Made from pulverized green tea leaves, you stir matcha into hot water. Therefore, you consume the whole tea leaf. For that reason, you get a bigger dose of ECGC. One study from the University of Colorado at Colorado Springs compared the two and found that drinking matcha delivered 137 times the metabolism-revving ECGC compared to traditional green tea. One tip: if you find matcha to be too bitter on its own, foam it into milk and stir with honey for a delicious matcha latte. (If you need some more convincing, here’s some more information on how incredible matcha is as a weight-loss tea.)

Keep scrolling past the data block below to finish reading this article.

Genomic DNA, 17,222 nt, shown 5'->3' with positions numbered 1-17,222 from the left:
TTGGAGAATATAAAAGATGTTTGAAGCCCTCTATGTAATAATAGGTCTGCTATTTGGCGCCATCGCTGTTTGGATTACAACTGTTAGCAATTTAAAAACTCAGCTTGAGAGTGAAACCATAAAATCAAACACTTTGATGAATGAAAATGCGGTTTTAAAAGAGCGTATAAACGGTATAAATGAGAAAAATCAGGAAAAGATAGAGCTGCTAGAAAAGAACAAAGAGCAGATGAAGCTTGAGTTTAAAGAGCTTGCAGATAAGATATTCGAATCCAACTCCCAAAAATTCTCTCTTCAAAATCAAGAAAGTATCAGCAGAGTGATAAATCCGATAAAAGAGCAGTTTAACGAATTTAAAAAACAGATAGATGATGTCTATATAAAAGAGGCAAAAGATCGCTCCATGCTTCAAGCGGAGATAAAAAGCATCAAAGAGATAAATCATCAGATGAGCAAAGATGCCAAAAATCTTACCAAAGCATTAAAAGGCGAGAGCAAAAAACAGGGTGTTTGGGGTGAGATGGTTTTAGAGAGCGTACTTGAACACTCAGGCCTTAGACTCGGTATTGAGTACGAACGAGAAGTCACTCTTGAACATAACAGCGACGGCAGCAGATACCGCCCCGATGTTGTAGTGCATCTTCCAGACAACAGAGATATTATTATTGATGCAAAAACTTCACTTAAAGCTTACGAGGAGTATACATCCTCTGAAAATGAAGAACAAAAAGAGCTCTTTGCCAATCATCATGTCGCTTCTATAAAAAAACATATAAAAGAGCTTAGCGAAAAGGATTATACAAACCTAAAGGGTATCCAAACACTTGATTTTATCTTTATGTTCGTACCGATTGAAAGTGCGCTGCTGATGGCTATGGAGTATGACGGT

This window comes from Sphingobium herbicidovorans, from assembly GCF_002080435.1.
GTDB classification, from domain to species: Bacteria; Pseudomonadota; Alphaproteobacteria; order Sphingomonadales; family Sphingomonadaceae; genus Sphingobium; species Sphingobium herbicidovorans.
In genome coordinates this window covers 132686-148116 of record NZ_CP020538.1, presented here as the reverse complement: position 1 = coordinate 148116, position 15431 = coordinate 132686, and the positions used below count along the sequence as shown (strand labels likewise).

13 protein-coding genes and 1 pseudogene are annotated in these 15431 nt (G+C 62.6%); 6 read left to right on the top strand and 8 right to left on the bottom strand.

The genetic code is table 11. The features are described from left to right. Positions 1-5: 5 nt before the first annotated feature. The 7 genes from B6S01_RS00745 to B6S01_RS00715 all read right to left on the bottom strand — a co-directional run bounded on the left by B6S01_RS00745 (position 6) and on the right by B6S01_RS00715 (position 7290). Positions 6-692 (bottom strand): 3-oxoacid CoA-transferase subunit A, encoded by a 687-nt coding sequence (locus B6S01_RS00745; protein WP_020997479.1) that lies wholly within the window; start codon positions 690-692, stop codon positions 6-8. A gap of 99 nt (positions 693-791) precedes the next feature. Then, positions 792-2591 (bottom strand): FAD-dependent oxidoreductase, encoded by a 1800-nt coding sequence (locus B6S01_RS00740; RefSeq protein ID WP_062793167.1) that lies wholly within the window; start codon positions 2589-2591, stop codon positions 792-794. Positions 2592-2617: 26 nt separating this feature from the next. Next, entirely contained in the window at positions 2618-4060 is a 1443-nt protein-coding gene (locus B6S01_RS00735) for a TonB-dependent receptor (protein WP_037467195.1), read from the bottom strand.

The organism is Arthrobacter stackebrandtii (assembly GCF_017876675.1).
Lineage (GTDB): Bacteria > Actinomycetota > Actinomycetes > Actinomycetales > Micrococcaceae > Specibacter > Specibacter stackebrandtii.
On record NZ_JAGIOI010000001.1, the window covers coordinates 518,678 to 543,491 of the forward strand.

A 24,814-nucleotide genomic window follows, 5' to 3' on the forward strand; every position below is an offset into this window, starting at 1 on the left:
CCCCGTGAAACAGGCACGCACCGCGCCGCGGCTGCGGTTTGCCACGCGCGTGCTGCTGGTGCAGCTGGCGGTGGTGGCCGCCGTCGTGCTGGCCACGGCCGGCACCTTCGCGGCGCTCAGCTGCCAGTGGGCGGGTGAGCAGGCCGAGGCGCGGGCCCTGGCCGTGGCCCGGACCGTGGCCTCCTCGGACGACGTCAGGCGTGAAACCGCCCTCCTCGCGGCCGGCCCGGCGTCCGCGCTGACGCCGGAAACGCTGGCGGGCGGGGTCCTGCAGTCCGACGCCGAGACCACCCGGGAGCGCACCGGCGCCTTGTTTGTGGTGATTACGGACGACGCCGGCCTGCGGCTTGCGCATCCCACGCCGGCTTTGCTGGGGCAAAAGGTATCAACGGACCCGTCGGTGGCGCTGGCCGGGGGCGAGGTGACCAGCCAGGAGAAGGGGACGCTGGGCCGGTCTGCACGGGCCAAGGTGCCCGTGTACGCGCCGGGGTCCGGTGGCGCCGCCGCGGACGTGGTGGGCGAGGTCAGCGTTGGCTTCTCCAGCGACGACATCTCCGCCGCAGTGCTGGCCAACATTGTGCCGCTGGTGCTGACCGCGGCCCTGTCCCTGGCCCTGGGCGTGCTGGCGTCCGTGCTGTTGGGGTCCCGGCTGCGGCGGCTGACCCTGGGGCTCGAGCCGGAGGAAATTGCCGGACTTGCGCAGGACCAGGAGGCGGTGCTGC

When you drink liquid carbs, like the sugar in soda, your body doesn't register them the same way as, say, a piece of bread, according to a review of studies published in Current Opinion in Clinical Nutrition & Metabolic Care. That means, even though you're taking in calories, your fullness cues aren't likely to signal that you're satisfied once you finish off a can. And that can lead to consuming more overall.
Larson-Meyer, D. E., Willis, K. S., Willis, L. M., Austin, K. J., Hart, A. M., Breton, A. B., & Alexander, B. M. (2013, June 8). Effect of honey versus sucrose on appetite, appetite-regulating hormones, and postmeal thermogenesis [Abstract]. Journal of the American College of Nutrition, 29(5), 482–493. Retrieved from